For Investor 1 who is investing in gold bullion (that provides no natural leverage), the 10% gain represents his or her entire profit margin. What about Investor 2 and Investor 3?

Investor 2 bought into the low-cost producer. When the price of gold rose by $100 (a 10% rise), the profit margin for Company B increased from $500 to $600 per ounce – a 20% increase in profits. While markets often don’t perfectly translate increased profitability into an equal appreciation in share price, Investor 2 has a reasonable expectation of a greater-than-10% return from Company B. Some leverage.

Now observe Investor 3, who bought into the high cost producer. The $100 per ounce increase in the price of gold increased the profit margin for Company A from $100 per ounce to $200 ounce – doubling profitability. Obviously, Investor 3 will reap dramatically better returns from a 10% gain in the price of gold, because of leverage.

Click to enlarge

This not only provides a general explanation of how leverage operates with respect to commodity producers, it shows how higher-risk companies (with lower profit margins) provide much stronger leverage versus lower cost/lower risk producers. The higher risk, the higher the leverage.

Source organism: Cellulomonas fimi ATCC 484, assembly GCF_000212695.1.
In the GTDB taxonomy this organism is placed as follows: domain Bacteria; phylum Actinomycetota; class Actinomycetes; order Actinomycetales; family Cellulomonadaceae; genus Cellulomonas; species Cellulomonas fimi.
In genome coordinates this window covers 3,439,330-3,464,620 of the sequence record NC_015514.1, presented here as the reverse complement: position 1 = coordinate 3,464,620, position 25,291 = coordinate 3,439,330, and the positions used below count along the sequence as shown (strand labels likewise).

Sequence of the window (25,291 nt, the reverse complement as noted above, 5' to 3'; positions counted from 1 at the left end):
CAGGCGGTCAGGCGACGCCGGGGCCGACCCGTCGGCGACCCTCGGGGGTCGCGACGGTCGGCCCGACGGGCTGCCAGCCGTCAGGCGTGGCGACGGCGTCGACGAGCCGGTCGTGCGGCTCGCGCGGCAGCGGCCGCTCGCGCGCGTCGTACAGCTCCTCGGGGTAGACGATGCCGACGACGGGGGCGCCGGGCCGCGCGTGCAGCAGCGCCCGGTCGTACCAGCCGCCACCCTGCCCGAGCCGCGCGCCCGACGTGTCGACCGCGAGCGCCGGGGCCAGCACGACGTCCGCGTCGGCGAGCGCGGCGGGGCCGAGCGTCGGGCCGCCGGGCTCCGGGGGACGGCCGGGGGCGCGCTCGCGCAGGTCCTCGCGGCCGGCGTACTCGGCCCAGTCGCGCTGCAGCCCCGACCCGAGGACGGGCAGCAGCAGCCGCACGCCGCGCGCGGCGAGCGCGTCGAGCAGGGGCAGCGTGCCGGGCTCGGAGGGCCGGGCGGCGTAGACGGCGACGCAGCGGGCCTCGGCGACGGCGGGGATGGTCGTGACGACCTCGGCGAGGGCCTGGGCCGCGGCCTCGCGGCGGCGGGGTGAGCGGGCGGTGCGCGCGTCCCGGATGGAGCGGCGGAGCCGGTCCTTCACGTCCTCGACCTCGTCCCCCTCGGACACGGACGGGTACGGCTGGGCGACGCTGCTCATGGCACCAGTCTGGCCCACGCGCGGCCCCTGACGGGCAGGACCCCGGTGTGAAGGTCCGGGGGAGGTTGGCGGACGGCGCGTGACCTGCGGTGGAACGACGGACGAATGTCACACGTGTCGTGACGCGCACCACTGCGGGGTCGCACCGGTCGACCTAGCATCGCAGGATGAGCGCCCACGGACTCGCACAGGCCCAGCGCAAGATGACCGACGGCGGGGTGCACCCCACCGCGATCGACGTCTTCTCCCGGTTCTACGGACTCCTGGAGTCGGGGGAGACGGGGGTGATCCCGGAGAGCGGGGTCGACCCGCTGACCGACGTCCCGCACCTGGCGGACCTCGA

How does the natural leverage of commodity production apply to mining exploration companies – who aren’t producing any metal or mineral?

The off-the-cuff response of many newer investors is that since exploration companies produce nothing that they should provide little leverage to the price of a commodity, or perhaps none at all. In fact, exploration companies typically provide even more leverage versus the actual commodity producers.

Upon closer examination, this concept perhaps isn’t as counter-intuitive as it sounds. The basic reality that mining exploration companies face in comparison to actual producing miners is that the valuations of exploration companies are discounted – often heavily.

An early-stage exploration company may never make a discovery. A mining development company may never establish a large enough metal/mineral deposit or demonstrate economically viable grades to support commercial mining operations.

This higher level of uncertainty translates into a discounting of these companies’ assets by the market. When valuations are low and sentiment is poor, this level of discounting is much higher. When valuations are high and sentiment is strong (due to a rising commodity price), the discounting is much lower. Indirect natural leverage.

Generally, the degree of leverage is proportionate to risk. But with mining being a notoriously cyclical industry and many metals markets overdue for a rally, investors may see the natural leverage provided by mining companies as a lower risk proposition (at present) versus using other artificial forms of leverage.

There is yet another means to generate even greater leverage through investing in mining companies: mining company warrants. This is a somewhat technical subject and so it will be covered separately in the next installment of our “Mining 101” series.